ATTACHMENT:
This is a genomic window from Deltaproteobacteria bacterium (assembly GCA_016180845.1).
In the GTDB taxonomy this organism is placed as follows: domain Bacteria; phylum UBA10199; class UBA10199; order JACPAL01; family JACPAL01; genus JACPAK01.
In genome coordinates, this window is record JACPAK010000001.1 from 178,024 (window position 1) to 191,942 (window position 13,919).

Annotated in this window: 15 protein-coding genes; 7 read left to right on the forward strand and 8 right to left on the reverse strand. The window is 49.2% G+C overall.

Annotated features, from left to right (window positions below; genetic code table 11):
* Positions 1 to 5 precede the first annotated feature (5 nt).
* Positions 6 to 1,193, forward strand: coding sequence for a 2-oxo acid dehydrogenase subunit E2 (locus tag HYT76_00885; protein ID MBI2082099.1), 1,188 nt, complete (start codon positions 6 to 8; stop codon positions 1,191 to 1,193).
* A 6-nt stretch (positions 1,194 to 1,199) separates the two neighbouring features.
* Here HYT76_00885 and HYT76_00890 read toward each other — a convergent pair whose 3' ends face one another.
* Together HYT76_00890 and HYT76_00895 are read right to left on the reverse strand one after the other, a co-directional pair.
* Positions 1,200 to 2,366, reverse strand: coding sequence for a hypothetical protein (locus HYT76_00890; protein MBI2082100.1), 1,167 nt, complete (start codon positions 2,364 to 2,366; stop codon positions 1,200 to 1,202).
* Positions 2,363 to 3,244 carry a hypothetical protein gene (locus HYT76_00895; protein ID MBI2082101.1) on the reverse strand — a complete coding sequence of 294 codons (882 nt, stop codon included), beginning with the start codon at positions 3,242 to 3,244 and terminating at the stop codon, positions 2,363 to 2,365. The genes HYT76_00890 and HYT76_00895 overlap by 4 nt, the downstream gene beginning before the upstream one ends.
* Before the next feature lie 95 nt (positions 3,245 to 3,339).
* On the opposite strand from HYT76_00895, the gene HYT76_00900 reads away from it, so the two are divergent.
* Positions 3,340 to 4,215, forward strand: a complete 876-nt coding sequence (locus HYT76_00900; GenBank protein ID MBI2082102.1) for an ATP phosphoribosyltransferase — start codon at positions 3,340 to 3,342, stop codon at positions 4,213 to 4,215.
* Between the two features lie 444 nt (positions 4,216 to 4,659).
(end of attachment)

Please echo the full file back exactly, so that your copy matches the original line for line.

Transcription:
This is a genomic window from Deltaproteobacteria bacterium (assembly GCA_016180845.1).
In the GTDB taxonomy this organism is placed as follows: domain Bacteria; phylum UBA10199; class UBA10199; order JACPAL01; family JACPAL01; genus JACPAK01.
In genome coordinates, this window is record JACPAK010000001.1 from 178,024 (window position 1) to 191,942 (window position 13,919).

Annotated in this window: 15 protein-coding genes; 7 read left to right on the forward strand and 8 right to left on the reverse strand. The window is 49.2% G+C overall.

Annotated features, from left to right (window positions below; genetic code table 11):
* Positions 1 to 5 precede the first annotated feature (5 nt).
* Positions 6 to 1,193, forward strand: coding sequence for a 2-oxo acid dehydrogenase subunit E2 (locus tag HYT76_00885; protein ID MBI2082099.1), 1,188 nt, complete (start codon positions 6 to 8; stop codon positions 1,191 to 1,193).
* A 6-nt stretch (positions 1,194 to 1,199) separates the two neighbouring features.
* Here HYT76_00885 and HYT76_00890 read toward each other — a convergent pair whose 3' ends face one another.
* Together HYT76_00890 and HYT76_00895 are read right to left on the reverse strand one after the other, a co-directional pair.
* Positions 1,200 to 2,366, reverse strand: coding sequence for a hypothetical protein (locus HYT76_00890; protein MBI2082100.1), 1,167 nt, complete (start codon positions 2,364 to 2,366; stop codon positions 1,200 to 1,202).
* Positions 2,363 to 3,244 carry a hypothetical protein gene (locus HYT76_00895; protein ID MBI2082101.1) on the reverse strand — a complete coding sequence of 294 codons (882 nt, stop codon included), beginning with the start codon at positions 3,242 to 3,244 and terminating at the stop codon, positions 2,363 to 2,365. The genes HYT76_00890 and HYT76_00895 overlap by 4 nt, the downstream gene beginning before the upstream one ends.
* Before the next feature lie 95 nt (positions 3,245 to 3,339).
* On the opposite strand from HYT76_00895, the gene HYT76_00900 reads away from it, so the two are divergent.
* Positions 3,340 to 4,215, forward strand: a complete 876-nt coding sequence (locus HYT76_00900; GenBank protein ID MBI2082102.1) for an ATP phosphoribosyltransferase — start codon at positions 3,340 to 3,342, stop codon at positions 4,213 to 4,215.
* Between the two features lie 444 nt (positions 4,216 to 4,659).